Iraq’s cabinet has approved a $3 billion oil service contract with China, the government of Prime Minister Nuri al-Maliki said today, in a move that could signal the shape of anticipated future oil deals.
"The cabinet has approved a service contract to develop and produce the Adhab oilfield between the (Iraqi) Northern Oil Company and a Chinese company, according to terms initialled by both sides," Reuters quoted government spokesman Ali al-Dabbagh as saying in a statement.
The Iraqi government recently announced renegotiated terms of an oil deal with the Chinese National Petroleum Company (CNPC), which was originally signed in 1997.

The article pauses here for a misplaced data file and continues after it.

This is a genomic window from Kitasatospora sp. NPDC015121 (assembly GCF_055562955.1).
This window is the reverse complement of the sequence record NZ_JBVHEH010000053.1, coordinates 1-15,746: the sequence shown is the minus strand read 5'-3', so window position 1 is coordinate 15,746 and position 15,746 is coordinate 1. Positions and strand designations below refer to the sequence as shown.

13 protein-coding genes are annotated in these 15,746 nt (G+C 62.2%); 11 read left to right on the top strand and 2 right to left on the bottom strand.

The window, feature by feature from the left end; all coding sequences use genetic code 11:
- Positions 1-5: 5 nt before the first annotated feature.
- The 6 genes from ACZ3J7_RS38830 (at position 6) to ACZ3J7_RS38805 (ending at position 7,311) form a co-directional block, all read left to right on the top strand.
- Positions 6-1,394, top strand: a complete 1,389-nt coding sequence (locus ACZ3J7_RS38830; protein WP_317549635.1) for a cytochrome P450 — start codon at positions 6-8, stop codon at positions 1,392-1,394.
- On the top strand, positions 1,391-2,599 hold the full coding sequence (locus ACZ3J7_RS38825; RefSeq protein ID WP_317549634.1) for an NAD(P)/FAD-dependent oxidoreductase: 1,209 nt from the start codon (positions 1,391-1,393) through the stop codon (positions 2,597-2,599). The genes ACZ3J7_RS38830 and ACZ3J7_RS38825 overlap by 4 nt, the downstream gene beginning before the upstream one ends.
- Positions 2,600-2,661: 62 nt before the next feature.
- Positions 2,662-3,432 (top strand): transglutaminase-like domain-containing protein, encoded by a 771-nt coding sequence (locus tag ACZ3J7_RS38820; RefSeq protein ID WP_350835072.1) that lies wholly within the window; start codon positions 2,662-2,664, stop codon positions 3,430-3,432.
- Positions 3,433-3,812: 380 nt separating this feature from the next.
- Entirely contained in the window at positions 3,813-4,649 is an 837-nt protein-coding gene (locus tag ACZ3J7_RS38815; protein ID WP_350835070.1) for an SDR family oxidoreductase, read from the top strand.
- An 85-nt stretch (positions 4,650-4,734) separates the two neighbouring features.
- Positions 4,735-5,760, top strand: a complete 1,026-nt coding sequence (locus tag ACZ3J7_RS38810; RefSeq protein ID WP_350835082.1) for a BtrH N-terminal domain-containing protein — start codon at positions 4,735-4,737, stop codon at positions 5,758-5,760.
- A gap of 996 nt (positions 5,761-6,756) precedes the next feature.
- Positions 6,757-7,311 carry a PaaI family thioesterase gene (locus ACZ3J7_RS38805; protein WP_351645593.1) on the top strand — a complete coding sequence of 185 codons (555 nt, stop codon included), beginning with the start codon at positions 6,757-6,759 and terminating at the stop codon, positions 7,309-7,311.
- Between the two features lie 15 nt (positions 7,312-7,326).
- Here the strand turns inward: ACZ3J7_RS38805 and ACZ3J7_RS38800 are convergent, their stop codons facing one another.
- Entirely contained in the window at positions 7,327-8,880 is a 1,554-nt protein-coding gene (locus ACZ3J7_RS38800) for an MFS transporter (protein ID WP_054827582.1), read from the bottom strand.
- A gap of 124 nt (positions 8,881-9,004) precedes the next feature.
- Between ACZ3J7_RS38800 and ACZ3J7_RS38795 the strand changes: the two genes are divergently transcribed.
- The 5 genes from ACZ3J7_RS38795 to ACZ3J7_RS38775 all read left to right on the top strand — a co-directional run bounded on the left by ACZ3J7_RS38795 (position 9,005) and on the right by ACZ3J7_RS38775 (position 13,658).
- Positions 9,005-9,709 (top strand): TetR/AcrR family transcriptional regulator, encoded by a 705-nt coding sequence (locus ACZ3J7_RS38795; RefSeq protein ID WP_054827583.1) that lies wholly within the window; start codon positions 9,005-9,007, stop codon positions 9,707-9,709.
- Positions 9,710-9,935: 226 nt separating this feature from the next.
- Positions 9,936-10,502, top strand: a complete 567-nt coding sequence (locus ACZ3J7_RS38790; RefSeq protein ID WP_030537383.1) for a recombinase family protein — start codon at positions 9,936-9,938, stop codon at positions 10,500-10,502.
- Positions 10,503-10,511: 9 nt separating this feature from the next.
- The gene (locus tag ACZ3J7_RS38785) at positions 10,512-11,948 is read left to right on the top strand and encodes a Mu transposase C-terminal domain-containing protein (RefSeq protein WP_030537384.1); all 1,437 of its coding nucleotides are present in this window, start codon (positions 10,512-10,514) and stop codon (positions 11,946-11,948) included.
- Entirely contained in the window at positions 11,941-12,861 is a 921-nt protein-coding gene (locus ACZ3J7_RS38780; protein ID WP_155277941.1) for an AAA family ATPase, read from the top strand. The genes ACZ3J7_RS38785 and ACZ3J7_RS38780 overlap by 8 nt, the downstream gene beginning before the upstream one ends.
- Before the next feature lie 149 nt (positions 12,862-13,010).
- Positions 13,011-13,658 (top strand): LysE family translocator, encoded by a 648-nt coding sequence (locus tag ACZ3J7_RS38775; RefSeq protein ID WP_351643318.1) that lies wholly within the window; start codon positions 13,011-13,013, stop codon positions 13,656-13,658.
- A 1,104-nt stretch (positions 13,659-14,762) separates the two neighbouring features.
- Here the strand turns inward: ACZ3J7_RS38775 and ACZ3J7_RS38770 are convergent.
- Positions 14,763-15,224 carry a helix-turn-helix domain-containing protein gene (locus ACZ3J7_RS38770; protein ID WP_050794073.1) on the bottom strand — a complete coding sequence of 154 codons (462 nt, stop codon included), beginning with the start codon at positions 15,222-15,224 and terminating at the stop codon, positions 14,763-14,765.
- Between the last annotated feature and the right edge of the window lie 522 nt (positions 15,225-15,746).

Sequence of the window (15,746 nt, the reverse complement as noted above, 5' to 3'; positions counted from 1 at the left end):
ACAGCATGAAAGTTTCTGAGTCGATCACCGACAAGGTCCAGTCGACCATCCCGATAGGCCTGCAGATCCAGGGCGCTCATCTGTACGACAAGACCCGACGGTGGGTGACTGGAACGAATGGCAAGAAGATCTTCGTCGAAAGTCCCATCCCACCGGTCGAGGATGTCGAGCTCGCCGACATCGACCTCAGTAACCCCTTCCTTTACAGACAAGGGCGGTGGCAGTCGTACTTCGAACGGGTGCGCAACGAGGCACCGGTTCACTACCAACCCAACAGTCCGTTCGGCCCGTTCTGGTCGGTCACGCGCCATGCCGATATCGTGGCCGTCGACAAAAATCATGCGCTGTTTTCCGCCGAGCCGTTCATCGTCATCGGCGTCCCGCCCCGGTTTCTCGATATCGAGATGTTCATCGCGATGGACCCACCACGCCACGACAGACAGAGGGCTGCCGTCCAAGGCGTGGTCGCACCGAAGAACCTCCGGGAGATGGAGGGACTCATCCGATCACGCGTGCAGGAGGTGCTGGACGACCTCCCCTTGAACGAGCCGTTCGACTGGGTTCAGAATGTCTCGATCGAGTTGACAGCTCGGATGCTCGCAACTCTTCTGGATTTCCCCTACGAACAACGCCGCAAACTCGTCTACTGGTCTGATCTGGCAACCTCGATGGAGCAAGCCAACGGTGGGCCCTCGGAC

The deal marks the first major oil contract with a foreign company for Iraq, which boasts the world’s third-largest proven reserves, since the fall of Saddam Hussein.
CNPC, the parent company of PetroChina and Asia’s biggest oil and gas company, has a head start as foreign companies line up to sign lucrative long-term oil deals with Iraq.
The CNPC deal is sure to be watched closely by companies seeking to secure the most profitable terms they can in any contracts brokered with Iraq.
Iraq toughened its terms in renegotiating the CNPC deal, changing the contract to a set-fee service deal from the oil production sharing agreement (PSA) signed under Saddam.
Under the revised deal, according to Oil Minister Hussain al-Shahristani, Adhab will produce 110,000 barrels per day, up from the previous target of 90,000 bpd.
The Adhab field is in Wasit province, south of Baghdad and bordering Iran.